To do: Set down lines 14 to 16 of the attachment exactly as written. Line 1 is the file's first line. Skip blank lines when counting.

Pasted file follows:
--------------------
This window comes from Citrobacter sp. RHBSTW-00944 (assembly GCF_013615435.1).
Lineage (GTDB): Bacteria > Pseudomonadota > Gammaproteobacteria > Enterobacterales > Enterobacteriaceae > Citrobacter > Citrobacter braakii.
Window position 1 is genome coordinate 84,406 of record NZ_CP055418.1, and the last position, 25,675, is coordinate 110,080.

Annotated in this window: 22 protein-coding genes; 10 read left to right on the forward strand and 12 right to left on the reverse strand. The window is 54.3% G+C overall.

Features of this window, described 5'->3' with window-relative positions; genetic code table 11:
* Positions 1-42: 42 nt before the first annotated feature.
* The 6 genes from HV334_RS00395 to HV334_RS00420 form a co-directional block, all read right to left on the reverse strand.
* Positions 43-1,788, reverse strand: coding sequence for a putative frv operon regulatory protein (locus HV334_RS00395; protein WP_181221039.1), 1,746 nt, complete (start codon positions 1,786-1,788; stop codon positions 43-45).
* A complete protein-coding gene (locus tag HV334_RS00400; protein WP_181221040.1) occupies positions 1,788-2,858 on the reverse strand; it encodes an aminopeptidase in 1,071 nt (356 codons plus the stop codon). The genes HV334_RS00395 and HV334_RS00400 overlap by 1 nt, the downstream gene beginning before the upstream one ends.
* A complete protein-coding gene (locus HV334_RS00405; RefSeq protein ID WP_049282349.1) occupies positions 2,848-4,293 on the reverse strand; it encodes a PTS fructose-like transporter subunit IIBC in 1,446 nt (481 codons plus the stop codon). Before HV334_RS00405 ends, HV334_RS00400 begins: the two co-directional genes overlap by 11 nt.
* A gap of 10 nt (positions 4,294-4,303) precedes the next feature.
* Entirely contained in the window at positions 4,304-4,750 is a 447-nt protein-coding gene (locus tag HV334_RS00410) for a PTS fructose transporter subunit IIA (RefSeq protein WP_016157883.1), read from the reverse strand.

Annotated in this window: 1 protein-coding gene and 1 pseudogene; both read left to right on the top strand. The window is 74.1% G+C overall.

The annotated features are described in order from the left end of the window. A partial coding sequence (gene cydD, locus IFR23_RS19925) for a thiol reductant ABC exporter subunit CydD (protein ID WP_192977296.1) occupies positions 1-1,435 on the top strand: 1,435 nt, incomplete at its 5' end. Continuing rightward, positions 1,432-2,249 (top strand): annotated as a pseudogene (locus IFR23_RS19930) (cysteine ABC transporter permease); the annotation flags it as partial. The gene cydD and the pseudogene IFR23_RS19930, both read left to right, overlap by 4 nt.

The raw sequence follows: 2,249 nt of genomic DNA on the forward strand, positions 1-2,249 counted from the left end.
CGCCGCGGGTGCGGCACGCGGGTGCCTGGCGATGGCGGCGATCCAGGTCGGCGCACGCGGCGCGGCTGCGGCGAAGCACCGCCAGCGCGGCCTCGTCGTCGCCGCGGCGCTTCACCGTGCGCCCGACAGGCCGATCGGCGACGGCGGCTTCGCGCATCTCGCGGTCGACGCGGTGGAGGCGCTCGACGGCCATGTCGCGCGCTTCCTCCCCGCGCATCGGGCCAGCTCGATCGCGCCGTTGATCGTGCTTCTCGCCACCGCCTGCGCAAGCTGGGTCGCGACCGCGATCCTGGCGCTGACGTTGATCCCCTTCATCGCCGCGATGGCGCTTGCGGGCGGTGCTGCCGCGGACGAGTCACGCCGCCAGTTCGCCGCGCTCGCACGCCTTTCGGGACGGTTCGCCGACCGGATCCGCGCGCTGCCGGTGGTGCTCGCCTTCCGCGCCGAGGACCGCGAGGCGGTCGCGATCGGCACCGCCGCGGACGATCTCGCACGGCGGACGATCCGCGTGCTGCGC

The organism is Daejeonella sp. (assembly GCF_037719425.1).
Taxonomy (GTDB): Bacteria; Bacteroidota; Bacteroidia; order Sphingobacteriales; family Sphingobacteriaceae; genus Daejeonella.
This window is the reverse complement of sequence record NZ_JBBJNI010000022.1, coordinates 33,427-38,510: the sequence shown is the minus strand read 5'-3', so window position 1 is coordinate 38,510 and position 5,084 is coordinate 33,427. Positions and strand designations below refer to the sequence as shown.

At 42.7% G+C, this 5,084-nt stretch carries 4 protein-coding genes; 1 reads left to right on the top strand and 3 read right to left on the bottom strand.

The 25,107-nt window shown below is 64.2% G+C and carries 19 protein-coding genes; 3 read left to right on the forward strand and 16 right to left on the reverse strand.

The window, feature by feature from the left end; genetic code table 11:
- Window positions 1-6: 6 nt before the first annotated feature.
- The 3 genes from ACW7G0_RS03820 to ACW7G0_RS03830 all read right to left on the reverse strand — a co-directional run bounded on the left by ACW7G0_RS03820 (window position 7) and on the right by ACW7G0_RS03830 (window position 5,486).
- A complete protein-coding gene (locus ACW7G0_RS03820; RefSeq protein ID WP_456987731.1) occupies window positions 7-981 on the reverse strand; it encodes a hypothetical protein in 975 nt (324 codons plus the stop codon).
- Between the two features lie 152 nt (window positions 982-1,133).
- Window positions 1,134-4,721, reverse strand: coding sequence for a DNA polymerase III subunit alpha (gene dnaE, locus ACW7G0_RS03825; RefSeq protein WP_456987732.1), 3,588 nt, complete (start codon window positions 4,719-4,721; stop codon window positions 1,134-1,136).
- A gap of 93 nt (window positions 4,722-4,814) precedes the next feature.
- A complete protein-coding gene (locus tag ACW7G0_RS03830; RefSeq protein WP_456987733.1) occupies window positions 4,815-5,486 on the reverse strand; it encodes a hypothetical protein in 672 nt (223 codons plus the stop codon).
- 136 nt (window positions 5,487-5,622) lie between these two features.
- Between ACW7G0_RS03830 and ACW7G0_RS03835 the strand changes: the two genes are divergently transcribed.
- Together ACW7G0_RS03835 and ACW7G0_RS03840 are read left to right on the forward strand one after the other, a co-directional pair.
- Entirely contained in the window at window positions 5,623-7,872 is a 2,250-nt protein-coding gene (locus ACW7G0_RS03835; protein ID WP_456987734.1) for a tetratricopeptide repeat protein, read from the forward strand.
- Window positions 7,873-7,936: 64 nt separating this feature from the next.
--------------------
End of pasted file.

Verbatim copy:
The annotated features are described in order from the left end of the window. A partial coding sequence (gene cydD, locus IFR23_RS19925) for a thiol reductant ABC exporter subunit CydD (protein ID WP_192977296.1) occupies positions 1-1,435 on the top strand: 1,435 nt, incomplete at its 5' end. Continuing rightward, positions 1,432-2,249 (top strand): annotated as a pseudogene (locus IFR23_RS19930) (cysteine ABC transporter permease); the annotation flags it as partial. The gene cydD and the pseudogene IFR23_RS19930, both read left to right, overlap by 4 nt.

The raw sequence follows: 2,249 nt of genomic DNA on the forward strand, positions 1-2,249 counted from the left end.
CGCCGCGGGTGCGGCACGCGGGTGCCTGGCGATGGCGGCGATCCAGGTCGGCGCACGCGGCGCGGCTGCGGCGAAGCACCGCCAGCGCGGCCTCGTCGTCGCCGCGGCGCTTCACCGTGCGCCCGACAGGCCGATCGGCGACGGCGGCTTCGCGCATCTCGCGGTCGACGCGGTGGAGGCGCTCGACGGCCATGTCGCGCGCTTCCTCCCCGCGCATCGGGCCAGCTCGATCGCGCCGTTGATCGTGCTTCTCGCCACCGCCTGCGCAAGCTGGGTCGCGACCGCGATCCTGGCGCTGACGTTGATCCCCTTCATCGCCGCGATGGCGCTTGCGGGCGGTGCTGCCGCGGACGAGTCACGCCGCCAGTTCGCCGCGCTCGCACGCCTTTCGGGACGGTTCGCCGACCGGATCCGCGCGCTGCCGGTGGTGCTCGCCTTCCGCGCCGAGGACCGCGAGGCGGTCGCGATCGGCACCGCCGCGGACGATCTCGCACGGCGGACGATCCGCGTGCTGCGC